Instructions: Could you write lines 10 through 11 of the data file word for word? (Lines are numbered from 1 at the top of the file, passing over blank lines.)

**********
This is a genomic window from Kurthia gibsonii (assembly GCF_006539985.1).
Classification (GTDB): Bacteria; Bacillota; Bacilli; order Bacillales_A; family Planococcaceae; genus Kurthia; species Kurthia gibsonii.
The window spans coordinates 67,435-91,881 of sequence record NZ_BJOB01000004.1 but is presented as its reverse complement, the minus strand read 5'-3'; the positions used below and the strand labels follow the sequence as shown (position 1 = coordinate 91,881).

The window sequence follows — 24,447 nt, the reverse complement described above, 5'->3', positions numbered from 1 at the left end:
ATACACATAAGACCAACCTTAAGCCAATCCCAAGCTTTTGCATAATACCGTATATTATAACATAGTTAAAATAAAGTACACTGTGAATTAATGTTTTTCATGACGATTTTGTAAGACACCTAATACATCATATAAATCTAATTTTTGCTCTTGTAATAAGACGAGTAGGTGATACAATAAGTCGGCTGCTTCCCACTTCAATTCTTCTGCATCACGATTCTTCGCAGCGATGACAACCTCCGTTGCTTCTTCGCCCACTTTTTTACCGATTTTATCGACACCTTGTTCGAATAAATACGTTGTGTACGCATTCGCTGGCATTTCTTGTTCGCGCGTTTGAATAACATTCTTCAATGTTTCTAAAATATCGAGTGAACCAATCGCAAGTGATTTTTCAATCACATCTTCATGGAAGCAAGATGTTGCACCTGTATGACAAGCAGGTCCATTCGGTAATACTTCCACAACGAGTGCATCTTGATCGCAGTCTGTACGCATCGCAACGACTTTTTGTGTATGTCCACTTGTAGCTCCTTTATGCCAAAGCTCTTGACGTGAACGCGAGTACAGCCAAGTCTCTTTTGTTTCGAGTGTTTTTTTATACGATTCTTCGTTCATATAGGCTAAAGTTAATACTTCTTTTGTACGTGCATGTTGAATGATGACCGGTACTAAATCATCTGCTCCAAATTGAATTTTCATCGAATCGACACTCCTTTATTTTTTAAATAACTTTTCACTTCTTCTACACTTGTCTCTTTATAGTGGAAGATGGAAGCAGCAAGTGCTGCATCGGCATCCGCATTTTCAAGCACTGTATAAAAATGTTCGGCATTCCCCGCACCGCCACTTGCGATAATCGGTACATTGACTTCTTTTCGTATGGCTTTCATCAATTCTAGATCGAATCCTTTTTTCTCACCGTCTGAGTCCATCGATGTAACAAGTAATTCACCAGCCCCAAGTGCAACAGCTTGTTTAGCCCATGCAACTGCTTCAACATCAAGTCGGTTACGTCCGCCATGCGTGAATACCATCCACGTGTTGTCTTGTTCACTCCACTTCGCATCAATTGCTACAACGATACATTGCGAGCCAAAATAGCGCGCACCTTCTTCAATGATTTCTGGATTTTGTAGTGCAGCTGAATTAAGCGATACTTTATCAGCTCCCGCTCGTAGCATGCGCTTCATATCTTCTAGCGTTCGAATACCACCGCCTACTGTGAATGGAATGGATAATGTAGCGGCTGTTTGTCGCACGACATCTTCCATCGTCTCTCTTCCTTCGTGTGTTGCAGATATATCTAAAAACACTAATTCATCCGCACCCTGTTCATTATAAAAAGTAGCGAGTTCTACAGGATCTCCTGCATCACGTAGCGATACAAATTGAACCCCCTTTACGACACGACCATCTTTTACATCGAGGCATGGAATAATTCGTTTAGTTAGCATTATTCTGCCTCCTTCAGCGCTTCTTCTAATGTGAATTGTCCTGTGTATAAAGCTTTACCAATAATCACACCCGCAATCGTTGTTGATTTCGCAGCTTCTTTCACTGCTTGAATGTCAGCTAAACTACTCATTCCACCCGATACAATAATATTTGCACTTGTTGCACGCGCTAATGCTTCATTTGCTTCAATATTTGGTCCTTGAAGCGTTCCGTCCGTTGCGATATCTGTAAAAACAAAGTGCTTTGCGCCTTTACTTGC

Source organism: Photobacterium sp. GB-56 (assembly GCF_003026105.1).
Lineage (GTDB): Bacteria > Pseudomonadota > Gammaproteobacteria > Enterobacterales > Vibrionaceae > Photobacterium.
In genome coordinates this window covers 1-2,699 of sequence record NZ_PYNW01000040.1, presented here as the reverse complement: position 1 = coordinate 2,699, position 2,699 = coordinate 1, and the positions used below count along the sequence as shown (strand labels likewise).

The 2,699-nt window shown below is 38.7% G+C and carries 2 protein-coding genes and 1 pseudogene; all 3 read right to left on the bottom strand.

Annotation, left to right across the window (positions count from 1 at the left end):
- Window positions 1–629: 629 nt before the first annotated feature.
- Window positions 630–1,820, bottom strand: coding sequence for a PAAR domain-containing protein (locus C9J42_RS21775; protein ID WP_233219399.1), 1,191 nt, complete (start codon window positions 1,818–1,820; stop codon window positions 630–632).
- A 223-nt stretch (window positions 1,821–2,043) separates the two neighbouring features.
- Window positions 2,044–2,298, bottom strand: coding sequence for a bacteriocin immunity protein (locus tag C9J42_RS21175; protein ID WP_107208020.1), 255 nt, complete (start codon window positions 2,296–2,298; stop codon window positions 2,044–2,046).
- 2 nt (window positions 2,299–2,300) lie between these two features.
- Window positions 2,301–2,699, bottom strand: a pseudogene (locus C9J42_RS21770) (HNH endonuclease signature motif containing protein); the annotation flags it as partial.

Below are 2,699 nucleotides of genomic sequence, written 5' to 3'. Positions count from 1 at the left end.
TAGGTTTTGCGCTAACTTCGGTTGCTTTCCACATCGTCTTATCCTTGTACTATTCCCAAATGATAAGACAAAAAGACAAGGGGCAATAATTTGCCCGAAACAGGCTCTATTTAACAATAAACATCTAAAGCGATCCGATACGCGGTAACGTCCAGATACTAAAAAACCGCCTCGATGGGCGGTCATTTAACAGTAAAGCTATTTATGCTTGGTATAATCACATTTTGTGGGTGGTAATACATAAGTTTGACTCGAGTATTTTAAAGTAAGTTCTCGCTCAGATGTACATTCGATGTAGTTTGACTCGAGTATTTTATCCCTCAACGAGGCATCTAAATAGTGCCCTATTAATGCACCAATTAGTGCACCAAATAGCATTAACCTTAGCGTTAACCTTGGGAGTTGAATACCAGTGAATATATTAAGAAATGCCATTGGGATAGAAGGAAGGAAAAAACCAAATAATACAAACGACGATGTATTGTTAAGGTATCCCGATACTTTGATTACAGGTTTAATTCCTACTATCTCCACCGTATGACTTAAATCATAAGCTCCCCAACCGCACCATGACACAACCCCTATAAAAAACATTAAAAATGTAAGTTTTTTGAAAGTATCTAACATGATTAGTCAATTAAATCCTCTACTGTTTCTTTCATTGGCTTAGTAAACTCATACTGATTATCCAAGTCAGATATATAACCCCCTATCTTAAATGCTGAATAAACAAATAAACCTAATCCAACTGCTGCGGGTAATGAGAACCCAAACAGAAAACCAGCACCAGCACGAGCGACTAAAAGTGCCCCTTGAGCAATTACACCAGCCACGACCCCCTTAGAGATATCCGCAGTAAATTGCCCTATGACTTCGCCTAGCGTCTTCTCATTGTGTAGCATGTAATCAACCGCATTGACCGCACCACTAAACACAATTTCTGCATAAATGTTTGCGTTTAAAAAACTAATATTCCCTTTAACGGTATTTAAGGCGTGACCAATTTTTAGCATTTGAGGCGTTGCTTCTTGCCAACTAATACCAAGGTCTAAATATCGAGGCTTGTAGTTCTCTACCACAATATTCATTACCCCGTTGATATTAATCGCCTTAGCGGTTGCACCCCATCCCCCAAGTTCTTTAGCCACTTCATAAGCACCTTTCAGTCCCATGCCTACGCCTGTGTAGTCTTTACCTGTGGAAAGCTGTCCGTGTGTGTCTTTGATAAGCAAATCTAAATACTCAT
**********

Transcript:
Annotation, left to right across the window (positions count from 1 at the left end):
- Window positions 1–629: 629 nt before the first annotated feature.